Traditionally photography is about preserving a moment in time; you take a picture literally because it’ll last longer. The entire art is built around a quest for permanence, and archival desires. But with Snapchat, you’re casting off those things you photograph almost as soon as you take the picture – in many cases it’s less permanent than just continuing to look at something. For an avid hobbyist photographer, it’s somewhat counterintuitive, but also very liberating.
Part of the appeal of Snapchat seems to be that people don’t have to be too concerned about how they take a photo; the communication is more important here, and since no one’s framing any of your pictures, there’s no reason to sweat composition, lighting or anything else. But I do find myself thinking about those things, resulting in an entirely different kind of art compared to traditional, camera-based photography.
Taking photos for Snapchat is, in many ways, much more about audience than traditional photography is. You’re creating a moment for another person specifically in most cases, and you’ve got constraints including your immediate environs, a limited smartphone camera and a camera interface that’s simple to the point of being like a blunt instrument, even compared to the stock iPhone camera app. Best of all, you’re creating for momentary consumption; the photo has to convey what you need it to in a very brief window of time.
But the best part is the absence of pretense around taking these photos. The snaps aren’t trying to be something they’re not; they’re pictures, and all the fun and the art is uncomplicated by questions of legacy, or of long-lasting quality and memorability. You’re making something without having to worry about how making that thing will potentially cast you in the eyes of history. Not that most people are consciously thinking about what kind of museums their work will appear in later, or how it will be judged by future generations, but the act of capturing, writing down or recording something is deeply entangled with those concerns, conscious or not.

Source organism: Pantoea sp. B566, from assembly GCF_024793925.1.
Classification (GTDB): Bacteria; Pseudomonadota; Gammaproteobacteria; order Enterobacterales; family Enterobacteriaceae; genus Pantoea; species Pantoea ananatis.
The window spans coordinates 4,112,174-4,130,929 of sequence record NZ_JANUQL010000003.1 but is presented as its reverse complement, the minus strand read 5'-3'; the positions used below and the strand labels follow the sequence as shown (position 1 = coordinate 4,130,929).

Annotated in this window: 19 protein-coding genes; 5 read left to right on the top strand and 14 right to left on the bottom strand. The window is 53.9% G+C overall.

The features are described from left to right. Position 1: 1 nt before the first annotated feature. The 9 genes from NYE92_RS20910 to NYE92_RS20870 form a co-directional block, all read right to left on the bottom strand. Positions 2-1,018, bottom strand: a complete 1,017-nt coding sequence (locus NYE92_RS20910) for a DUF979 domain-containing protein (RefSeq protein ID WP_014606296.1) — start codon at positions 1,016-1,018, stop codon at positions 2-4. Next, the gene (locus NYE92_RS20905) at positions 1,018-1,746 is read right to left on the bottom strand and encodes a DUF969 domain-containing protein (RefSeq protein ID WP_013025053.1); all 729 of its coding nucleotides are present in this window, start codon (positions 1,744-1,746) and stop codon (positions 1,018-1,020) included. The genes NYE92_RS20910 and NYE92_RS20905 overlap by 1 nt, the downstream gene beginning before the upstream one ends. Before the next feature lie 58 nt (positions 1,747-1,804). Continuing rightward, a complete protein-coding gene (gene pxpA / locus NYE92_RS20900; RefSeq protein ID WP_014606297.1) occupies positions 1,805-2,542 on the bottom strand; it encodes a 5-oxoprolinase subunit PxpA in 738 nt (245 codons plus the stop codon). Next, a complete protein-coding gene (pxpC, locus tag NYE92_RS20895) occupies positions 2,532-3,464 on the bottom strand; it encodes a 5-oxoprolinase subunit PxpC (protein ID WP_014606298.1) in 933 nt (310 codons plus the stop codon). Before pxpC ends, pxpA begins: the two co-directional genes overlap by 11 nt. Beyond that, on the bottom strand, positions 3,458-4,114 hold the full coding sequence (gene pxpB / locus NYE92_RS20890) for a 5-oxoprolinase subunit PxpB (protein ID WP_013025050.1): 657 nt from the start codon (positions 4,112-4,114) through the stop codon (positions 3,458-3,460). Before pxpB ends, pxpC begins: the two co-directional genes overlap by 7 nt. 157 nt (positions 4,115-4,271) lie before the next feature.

Being free of that allows for more genuine enjoyment – Kurt Vonnegut Jr. comes close to describing how that feels in his novel Galapagos when he talks about the narrator writing the book you’re reading with this finger, in the air: In other words, taking a very long view reveals that both Snapchat and traditional photographic tools are equally ephemeral, as both are of no consequence on a cosmic scale. But having that temporariness brought home and made understandable makes all the difference.
We’re strongly conditioned to believe that if you’re going to make something, it’s worth making something that will last. But Snapchat is a good reminder that sometimes, it’s just fine to make something fleeting, too.
As long as there have been reflections, we’ve liked sticking our faces in them, and preferably, immortalizing them in a photo. The selfie is timeless. But I can’t help but think it’s less dignified today than a century ago.
Sometime between when the day he enlisted in 1915 and the day he was killed in 1918, Australian combat aviator Thomas Baker snapped the above photo on the left. His generation knew the menace of world war—ours has iPad photography. Baker’s remembered as one of the war’s star pilots—an ace. But even that aside, at least he left behind something handsome and pleasant to be remembered by. The frosting-faced horror on the right? Not quite. And yet she’ll be the one I see when I close my eyes tonight, screaming, screaming, screaming until I sleep. [Baker photo from Reddit]